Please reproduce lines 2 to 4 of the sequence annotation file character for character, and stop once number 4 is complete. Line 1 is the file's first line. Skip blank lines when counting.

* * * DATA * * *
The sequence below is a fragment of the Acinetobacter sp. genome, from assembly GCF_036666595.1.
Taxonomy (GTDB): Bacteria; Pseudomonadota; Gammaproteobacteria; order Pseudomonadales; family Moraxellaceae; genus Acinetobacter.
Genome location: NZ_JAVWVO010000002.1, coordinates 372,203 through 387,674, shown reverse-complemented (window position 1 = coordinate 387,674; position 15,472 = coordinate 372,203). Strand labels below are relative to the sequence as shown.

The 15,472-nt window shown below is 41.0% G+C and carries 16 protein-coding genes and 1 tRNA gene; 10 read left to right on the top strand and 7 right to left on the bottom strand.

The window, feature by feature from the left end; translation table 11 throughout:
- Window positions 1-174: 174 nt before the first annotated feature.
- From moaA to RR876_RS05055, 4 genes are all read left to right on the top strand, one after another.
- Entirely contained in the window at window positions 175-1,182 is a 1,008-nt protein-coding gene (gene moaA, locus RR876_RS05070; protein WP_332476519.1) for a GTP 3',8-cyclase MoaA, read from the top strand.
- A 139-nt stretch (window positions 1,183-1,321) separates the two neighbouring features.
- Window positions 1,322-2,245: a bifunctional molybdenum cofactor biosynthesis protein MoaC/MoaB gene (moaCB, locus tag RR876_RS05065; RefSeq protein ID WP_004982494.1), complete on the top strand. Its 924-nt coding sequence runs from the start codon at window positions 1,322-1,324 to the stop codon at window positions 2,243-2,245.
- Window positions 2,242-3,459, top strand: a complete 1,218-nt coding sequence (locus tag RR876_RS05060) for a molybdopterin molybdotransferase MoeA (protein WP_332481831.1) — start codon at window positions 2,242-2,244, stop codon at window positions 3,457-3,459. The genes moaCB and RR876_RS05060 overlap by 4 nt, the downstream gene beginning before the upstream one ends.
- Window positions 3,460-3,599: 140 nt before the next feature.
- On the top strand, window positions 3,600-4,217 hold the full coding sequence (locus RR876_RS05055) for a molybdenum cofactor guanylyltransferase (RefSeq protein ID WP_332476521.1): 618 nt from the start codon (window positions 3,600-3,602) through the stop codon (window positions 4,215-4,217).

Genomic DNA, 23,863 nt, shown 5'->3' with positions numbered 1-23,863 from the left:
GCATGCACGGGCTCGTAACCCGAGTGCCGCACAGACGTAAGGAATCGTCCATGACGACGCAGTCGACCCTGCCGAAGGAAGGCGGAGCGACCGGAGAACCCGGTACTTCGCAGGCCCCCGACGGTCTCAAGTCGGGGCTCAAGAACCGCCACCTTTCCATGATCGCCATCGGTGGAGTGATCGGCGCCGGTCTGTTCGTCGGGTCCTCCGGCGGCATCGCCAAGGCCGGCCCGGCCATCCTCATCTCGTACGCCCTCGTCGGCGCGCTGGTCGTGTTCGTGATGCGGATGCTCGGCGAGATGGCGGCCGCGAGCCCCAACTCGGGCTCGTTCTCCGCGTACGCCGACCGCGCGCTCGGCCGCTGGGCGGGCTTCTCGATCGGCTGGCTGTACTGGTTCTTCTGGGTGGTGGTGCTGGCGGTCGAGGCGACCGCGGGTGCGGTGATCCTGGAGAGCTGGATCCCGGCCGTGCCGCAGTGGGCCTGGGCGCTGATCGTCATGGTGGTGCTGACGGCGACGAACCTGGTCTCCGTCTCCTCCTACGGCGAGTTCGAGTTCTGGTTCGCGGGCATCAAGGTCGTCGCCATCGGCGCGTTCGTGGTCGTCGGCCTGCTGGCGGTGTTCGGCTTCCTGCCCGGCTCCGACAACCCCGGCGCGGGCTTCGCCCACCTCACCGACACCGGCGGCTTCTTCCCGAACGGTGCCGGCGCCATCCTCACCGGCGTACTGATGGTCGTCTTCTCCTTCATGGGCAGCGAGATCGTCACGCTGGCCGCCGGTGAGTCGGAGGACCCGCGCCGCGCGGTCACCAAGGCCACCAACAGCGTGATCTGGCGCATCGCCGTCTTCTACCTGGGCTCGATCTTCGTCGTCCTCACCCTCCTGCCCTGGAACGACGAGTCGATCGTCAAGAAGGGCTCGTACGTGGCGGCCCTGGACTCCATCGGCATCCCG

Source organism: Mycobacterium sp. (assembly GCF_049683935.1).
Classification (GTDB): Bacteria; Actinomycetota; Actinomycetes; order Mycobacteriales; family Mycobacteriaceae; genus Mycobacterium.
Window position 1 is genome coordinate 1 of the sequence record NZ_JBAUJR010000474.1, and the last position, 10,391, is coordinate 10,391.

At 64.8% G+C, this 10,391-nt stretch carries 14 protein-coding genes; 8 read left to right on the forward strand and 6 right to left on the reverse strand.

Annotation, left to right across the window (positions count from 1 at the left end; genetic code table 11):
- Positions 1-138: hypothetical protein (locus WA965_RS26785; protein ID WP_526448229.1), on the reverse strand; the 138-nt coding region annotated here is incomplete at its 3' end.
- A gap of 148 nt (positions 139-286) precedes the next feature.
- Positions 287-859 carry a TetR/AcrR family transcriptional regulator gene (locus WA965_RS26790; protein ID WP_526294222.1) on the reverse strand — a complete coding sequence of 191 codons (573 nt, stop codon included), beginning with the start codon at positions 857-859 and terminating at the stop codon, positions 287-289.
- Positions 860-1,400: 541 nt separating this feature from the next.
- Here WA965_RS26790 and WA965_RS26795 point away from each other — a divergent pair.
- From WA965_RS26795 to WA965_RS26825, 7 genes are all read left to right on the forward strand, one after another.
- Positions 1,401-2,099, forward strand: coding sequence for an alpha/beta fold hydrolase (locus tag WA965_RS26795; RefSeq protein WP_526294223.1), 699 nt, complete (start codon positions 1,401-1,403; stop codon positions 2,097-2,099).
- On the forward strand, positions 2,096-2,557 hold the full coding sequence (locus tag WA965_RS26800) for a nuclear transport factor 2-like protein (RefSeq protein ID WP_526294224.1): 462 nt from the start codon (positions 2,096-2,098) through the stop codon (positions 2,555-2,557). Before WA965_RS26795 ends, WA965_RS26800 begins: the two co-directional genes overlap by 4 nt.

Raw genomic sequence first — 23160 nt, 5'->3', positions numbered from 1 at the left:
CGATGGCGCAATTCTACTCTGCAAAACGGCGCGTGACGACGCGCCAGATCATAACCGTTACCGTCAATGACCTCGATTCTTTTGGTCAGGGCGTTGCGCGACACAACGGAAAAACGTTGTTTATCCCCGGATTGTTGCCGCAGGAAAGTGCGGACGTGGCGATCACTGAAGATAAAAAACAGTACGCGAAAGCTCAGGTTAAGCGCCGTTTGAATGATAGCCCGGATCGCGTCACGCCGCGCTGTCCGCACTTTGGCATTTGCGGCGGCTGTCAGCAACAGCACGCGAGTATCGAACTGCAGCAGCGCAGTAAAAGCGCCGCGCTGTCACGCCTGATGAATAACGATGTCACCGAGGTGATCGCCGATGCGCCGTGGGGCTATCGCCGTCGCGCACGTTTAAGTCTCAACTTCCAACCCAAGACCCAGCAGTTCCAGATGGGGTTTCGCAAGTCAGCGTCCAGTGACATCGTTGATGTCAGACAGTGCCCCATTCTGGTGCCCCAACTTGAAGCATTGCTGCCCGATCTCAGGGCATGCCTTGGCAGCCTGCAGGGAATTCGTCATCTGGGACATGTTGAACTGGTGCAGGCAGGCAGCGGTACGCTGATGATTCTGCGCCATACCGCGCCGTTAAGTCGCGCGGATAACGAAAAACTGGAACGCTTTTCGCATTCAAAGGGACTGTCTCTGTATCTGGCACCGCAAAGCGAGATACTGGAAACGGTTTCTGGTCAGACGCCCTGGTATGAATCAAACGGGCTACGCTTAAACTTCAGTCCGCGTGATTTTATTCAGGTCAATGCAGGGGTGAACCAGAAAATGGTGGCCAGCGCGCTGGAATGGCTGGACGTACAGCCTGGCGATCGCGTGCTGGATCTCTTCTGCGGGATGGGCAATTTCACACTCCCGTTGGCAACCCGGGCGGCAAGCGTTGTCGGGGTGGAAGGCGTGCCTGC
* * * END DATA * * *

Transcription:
Taxonomy (GTDB): Bacteria; Pseudomonadota; Gammaproteobacteria; order Pseudomonadales; family Moraxellaceae; genus Acinetobacter.
Genome location: NZ_JAVWVO010000002.1, coordinates 372,203 through 387,674, shown reverse-complemented (window position 1 = coordinate 387,674; position 15,472 = coordinate 372,203). Strand labels below are relative to the sequence as shown.

The 15,472-nt window shown below is 41.0% G+C and carries 16 protein-coding genes and 1 tRNA gene; 10 read left to right on the top strand and 7 right to left on the bottom strand.